A repetition or loop within a sequence diagram is depicted as a rectangle. Place the condition for exiting the loop at the bottom left corner in square brackets [ ].
Types of Messages in Sequence Diagrams
A synchronous message requires a response before the interaction can continue. It’s usually drawn using a line with a solid arrowhead pointing from one object to another.
Asynchronous messages don’t need a reply for interaction to continue. Like synchronous messages, they are drawn with an arrow connecting two lifelines; however, the arrowhead is usually open and there’s no return message depicted.
Reply or Return Message
A reply message is drawn with a dotted line and an open arrowhead pointing back to the original lifeline.
A message an object sends to itself, usually shown as a U shaped arrow pointing back to itself.
This is a message that creates a new object. Similar to a return message, it’s depicted with a dashed line and an open arrowhead that points to the rectangle representing the object created.
This is a message that destroys an object. It can be shown by an arrow with an x at the end.
A message sent from an unknown recipient, shown by an arrow from an endpoint to a lifeline.
A message sent to an unknown recipient. It’s shown by an arrow going from a lifeline to an endpoint, a filled circle or an x.
How To draw Use case Diagram ?
UML is a general-purpose modeling language that provides a standard way to visualize the design of a system.
Use case Diagram:
Use case diagram can summarize the details of your system’s users (also known as actors) and their interactions with the system. To build one, you’ll use a set of specialized symbols and connectors.
UML is the modeling toolkit that you can use to build your diagrams. Use cases are represented with a labeled oval shape. Stick figures represent actors in the process, and the actor’s participation in the system is modeled with a line between the actor and use case.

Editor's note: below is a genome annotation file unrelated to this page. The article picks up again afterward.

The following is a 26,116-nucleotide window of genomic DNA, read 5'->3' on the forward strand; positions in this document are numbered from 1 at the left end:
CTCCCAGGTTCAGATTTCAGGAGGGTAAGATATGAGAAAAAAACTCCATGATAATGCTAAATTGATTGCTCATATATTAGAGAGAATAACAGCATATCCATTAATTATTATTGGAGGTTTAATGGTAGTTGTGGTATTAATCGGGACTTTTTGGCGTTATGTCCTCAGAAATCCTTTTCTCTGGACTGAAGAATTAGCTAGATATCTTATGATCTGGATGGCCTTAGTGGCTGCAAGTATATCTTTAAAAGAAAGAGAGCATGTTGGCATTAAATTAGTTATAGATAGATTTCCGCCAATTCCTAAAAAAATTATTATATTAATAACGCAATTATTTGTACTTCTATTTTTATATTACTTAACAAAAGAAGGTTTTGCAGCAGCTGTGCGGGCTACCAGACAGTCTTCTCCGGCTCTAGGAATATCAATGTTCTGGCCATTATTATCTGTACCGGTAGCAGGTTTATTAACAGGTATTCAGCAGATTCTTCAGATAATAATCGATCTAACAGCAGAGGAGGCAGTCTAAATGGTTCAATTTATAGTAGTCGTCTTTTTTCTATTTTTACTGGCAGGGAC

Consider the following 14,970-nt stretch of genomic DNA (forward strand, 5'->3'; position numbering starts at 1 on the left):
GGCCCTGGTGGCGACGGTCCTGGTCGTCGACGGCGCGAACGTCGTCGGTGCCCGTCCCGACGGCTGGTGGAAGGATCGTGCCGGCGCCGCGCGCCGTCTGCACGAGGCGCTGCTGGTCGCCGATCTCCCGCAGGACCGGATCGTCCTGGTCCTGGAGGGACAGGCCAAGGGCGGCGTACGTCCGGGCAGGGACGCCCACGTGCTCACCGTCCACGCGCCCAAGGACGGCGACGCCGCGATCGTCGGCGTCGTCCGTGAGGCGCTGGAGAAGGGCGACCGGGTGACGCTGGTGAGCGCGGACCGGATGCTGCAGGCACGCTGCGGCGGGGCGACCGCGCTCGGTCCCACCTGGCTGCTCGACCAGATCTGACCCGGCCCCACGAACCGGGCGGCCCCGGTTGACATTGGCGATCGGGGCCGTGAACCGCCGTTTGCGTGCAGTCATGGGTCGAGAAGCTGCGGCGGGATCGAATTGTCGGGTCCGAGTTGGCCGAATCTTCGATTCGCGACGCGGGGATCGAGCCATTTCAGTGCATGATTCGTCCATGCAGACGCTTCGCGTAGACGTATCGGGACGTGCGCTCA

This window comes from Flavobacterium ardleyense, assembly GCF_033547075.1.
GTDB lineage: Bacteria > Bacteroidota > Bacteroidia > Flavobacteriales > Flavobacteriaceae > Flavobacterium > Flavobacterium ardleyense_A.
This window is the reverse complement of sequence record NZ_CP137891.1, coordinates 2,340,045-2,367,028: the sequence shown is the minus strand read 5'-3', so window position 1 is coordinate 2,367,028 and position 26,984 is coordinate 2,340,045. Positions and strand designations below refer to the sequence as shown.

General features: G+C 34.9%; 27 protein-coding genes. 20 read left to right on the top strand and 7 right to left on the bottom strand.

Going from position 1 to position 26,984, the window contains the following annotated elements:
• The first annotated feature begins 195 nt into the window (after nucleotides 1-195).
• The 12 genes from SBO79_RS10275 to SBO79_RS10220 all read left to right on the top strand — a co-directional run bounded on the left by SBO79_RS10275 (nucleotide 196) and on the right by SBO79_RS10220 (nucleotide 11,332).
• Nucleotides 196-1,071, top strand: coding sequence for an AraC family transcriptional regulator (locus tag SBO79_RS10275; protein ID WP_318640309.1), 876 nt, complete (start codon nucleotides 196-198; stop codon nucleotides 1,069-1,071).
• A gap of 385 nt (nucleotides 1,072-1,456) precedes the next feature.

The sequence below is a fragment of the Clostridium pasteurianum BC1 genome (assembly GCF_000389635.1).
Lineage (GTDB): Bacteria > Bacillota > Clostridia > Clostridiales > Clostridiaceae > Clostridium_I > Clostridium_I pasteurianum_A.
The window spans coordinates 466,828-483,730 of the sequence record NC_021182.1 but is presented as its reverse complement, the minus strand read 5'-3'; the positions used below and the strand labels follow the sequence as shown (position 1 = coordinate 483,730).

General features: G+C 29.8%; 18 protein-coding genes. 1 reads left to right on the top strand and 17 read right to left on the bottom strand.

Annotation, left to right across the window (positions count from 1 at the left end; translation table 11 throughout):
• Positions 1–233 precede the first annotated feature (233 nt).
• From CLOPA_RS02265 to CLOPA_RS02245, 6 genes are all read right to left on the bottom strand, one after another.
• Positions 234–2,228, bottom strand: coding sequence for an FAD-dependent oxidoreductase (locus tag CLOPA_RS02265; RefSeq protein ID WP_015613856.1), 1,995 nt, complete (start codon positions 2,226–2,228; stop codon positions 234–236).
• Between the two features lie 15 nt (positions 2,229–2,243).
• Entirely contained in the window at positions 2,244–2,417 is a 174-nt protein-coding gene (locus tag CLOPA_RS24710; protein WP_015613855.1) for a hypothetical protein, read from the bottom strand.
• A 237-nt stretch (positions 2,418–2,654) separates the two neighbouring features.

Use case diagram components
- Actors: The users that interact with a system. An actor can be a person, an organization, or an outside system that interacts with your application or system. They must be external objects that produce or consume data.
- System: A specific sequence of actions and interactions between actors and the system. A system may also be referred to as a scenario.
- Goals: The end result of most use cases. A successful diagram should describe the activities and variants used to reach the goal.
Use case diagram symbols and notation
The notation for a use case diagram doesn’t involve as many types of symbols as other UML diagrams.
- Use cases: Horizontally shaped ovals that represent the different uses that a user might have.
- Actors: Stick figures that represent the people actually employing the use cases.
- Associations: A line between actors and use cases. In complex diagrams, it is important to know I associate which actors with which use cases.
- System boundary boxes: A Box that sets a system scope to use cases. All use cases outside the box would be considered outside the scope of that system.
- Packages: A UML shape that allows you to put different elements into groups. Just as with component diagrams, these groupings are represented as file folders.